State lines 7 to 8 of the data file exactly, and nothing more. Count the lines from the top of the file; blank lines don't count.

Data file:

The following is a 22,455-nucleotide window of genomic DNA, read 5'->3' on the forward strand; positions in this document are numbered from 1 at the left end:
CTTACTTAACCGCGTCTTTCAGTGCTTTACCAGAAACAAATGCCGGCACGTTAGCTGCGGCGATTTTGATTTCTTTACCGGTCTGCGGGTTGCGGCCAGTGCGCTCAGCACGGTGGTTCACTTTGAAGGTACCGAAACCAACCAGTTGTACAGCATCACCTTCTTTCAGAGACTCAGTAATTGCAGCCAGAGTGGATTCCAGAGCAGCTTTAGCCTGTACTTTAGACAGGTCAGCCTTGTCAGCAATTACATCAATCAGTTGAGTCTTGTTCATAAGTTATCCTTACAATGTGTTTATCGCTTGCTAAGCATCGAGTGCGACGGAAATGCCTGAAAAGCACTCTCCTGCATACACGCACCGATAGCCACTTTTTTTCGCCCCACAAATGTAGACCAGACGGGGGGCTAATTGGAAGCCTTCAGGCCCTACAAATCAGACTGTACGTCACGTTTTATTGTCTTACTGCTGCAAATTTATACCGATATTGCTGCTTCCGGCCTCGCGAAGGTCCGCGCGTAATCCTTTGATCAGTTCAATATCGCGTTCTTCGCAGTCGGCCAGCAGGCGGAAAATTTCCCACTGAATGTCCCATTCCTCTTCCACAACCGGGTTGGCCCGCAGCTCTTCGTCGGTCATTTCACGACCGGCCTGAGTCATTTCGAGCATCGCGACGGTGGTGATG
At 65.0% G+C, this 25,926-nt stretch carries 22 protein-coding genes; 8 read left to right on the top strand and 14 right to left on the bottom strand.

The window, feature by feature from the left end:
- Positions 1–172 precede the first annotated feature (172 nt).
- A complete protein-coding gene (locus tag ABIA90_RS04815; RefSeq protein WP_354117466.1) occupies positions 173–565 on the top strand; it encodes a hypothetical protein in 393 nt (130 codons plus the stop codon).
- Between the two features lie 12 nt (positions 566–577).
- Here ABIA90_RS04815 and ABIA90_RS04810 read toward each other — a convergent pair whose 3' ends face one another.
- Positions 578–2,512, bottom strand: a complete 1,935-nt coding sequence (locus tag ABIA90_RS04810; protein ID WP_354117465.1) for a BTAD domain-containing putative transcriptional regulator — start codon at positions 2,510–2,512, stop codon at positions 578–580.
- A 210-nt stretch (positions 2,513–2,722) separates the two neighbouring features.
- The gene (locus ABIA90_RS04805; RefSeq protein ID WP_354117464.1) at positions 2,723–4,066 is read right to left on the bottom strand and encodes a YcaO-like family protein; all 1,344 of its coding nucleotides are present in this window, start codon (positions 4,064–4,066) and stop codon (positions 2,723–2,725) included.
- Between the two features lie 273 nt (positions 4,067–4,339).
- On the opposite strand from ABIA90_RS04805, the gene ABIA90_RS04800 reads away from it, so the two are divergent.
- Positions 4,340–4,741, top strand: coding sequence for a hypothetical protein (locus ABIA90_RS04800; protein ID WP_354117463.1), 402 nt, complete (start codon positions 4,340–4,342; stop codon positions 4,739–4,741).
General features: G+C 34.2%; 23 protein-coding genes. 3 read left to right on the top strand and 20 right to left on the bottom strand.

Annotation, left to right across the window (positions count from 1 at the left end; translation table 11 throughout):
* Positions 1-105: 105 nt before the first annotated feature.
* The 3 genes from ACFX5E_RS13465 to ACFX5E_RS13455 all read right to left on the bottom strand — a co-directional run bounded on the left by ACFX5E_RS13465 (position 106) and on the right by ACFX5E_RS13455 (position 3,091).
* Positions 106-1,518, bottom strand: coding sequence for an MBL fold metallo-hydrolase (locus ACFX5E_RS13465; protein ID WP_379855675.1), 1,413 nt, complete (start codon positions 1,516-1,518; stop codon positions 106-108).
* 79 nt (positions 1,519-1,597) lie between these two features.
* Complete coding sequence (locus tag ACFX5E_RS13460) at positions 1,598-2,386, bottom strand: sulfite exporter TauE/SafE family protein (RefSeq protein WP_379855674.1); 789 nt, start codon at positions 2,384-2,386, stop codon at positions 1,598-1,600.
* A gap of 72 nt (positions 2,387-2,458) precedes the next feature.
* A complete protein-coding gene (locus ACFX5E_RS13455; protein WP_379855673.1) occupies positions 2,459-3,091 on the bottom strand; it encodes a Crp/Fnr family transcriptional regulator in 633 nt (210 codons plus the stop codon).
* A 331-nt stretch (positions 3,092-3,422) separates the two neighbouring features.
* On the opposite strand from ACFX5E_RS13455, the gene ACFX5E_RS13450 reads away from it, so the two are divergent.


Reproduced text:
- Between the two features lie 12 nt (positions 566–577).
- Here ABIA90_RS04815 and ABIA90_RS04810 read toward each other — a convergent pair whose 3' ends face one another.